Forward-looking companies are making the cost, availability and environmental impact of their energy consumption a strategic priority. And, increasingly, the wider impact of climate change on their markets and operations is being factored into decision-making.
Think about it. Without a reliable supply of energy, it is likely your manufacturing operations would cease to function.
So, what would happen if . . .
The price paid for fuels suddenly increased?
The power went off due to a blackout on a hot summer day?
The utility slaps a huge demand charge on the company for a sudden spike in electric use?
Greenhouse gas emissions are also tied to energy use. Increasingly, customers, shareholders, and other stakeholders want to know how companies are managing their greenhouse emissions. Those unable to address these concerns could lose market share or suffer reputational damage.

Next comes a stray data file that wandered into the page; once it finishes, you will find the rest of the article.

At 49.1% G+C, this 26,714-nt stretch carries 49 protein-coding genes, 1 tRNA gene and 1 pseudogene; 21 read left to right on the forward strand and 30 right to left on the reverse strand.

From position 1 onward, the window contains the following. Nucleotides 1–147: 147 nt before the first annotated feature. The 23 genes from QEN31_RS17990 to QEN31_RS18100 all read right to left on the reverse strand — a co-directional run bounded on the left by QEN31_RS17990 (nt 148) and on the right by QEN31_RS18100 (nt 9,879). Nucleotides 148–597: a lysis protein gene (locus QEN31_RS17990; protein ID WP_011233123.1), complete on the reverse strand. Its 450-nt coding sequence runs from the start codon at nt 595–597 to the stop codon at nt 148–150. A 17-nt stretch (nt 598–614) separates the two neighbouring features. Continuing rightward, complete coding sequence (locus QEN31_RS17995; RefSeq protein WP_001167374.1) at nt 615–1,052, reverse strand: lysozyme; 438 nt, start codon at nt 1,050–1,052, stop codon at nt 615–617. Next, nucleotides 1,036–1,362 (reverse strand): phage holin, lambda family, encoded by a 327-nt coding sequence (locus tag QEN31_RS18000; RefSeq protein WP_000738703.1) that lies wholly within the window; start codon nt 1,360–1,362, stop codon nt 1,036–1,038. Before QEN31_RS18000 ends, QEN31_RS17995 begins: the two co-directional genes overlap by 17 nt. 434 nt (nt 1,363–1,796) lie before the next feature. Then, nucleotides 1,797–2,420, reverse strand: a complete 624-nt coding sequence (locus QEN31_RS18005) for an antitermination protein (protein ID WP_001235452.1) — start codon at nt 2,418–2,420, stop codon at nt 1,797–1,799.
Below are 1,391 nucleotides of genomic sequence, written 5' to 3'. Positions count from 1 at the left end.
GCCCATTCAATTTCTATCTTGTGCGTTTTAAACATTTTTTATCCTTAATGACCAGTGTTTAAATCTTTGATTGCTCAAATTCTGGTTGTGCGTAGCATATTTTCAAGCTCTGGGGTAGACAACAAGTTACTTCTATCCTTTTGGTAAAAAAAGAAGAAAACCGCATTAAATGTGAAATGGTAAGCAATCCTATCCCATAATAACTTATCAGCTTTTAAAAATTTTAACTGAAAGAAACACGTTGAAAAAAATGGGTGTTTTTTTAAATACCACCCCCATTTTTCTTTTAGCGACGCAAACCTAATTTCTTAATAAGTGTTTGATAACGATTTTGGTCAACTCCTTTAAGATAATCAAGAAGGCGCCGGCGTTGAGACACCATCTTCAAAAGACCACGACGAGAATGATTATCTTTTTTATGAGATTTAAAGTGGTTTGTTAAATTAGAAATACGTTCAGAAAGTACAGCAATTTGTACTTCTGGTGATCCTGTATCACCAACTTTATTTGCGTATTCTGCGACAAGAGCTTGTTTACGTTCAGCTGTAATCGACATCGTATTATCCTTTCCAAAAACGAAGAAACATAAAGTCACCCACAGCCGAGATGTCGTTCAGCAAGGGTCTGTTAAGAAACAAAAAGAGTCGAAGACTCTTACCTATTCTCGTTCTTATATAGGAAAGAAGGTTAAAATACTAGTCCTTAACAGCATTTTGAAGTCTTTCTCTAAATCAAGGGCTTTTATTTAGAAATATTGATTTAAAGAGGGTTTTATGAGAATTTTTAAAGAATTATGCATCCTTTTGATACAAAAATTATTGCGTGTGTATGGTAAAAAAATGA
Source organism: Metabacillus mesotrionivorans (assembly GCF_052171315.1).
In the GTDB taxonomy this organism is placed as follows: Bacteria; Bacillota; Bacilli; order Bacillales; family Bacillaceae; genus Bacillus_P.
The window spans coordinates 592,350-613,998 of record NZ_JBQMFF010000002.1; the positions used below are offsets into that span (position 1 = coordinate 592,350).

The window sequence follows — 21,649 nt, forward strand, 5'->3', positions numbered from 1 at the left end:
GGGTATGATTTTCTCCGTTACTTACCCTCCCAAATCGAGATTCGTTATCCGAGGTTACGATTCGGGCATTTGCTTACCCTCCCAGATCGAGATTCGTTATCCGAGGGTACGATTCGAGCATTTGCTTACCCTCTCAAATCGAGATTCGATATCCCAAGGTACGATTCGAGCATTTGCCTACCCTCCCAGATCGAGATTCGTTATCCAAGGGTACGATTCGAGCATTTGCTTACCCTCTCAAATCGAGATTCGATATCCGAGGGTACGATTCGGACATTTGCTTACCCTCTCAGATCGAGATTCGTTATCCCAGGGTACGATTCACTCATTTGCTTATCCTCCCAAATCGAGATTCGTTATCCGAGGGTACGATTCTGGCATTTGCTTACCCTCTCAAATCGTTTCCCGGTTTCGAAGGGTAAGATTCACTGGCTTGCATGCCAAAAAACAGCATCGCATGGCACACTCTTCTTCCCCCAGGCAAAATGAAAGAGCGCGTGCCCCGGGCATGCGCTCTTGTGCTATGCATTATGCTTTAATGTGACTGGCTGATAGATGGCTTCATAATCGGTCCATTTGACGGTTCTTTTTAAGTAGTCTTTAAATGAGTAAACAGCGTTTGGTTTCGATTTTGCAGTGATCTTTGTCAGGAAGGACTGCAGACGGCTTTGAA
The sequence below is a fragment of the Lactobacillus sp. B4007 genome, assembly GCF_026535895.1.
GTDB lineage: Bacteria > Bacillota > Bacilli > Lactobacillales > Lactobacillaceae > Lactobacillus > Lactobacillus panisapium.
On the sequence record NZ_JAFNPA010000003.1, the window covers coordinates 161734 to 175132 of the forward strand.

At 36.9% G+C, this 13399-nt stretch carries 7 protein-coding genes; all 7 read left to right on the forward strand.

Energy exposes your business to significant risks that can be mitigated or prevented. Having an energy program can help you:
Hedge growing energy costs by improving efficiency.
Anticipate disruptions to energy supply.
Enable participation in demand-response programs.
Reduce your carbon foot print.
Quickly respond to stakeholder inquiries.
Evaluate your company’s energy risks
Forecast energy costs for your energy supply.
Estimate the potential impact of a blackout.
Examine your electric rates to understand potential demand and other charges from sudden changes in energy use.
Identify which customers or stakeholders are concerned about your carbon foot print.
Assess the percent of your company’s greenhouse gas emissions that come from energy use.
Use this information to help illustrate how an energy management program can help reduce energy-related risks.
Energy also can present opportunities. To learn more, read Energy Strategy for the Road Ahead.